It can take decades to mature an astrophysics flagship mission from concept to launch pad.
For example, the iconic Hubble Space Telescope—arguably the greatest telescope in history and certainly the most recognized—was proposed in the 1940s. Its development began in the 1970s and it launched in 1990. Similarly, the James Webb Space Telescope will launch in 2018, 23 years after work began on the concept. And if approved for development, the Wide-Field Infrared Space Telescope-Astrophysics Focused Telescope Assets (WFIRST-AFTA), currently in a study phase, could launch by the mid-2020s. Early versions of this mission were first proposed in the early 2000s.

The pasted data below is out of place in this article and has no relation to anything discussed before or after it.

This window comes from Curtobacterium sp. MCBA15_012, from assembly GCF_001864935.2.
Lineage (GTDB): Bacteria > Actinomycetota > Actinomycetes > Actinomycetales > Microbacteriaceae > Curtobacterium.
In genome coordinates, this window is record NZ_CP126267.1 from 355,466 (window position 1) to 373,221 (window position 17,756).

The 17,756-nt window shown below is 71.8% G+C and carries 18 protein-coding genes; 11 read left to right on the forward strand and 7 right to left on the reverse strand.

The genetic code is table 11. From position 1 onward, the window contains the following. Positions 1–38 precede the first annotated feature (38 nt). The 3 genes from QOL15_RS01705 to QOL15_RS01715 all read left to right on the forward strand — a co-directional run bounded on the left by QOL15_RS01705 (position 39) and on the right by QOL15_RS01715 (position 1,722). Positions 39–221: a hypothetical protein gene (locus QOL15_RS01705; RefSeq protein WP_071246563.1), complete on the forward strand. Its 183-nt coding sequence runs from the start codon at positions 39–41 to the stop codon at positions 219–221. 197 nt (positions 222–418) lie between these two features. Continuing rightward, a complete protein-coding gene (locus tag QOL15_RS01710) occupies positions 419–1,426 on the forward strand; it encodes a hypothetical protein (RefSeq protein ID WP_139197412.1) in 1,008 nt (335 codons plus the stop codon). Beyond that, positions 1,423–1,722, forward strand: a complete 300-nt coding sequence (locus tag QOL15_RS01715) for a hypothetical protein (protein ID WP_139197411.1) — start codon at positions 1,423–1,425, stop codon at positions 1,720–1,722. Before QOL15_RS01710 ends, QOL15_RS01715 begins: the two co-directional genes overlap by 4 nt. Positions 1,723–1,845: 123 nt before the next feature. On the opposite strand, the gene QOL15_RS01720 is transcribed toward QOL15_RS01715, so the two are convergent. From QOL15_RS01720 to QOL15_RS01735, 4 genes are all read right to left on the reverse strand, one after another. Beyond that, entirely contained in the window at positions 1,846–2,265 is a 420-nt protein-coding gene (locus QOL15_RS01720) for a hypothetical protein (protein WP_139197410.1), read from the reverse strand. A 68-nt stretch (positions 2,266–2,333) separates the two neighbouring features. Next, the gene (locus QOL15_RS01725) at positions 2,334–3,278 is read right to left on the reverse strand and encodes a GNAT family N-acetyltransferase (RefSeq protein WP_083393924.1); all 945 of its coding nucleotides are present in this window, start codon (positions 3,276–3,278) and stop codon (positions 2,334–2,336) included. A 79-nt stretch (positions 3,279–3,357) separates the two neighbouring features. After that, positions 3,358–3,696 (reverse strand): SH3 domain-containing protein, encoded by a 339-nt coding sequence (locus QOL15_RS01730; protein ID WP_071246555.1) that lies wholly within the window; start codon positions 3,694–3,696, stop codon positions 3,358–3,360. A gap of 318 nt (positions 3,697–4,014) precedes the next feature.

Given the long lead times, it’s time to lay plans for a future flagship mission, NASA scientists and engineers agree.
A team led by scientists and engineers at NASA’s Goddard Space Flight Center in Greenbelt, Maryland, is now studying the scientific and technical requirements and costs associated with building a successor to Hubble and the Webb telescope. Dubbed the Advanced Technology Large-Aperture Space Telescope (ATLAST), this mission concept builds upon key technologies developed for Hubble and Webb.
“Conceptually, ATLAST would leverage the technological advances pioneered by the Webb telescope, such as deployable, large segmented-mirror arrays,” said Mark Clampin, ATLAST study scientist and Webb’s project scientist. More here NASA team lays plans to observe new worlds.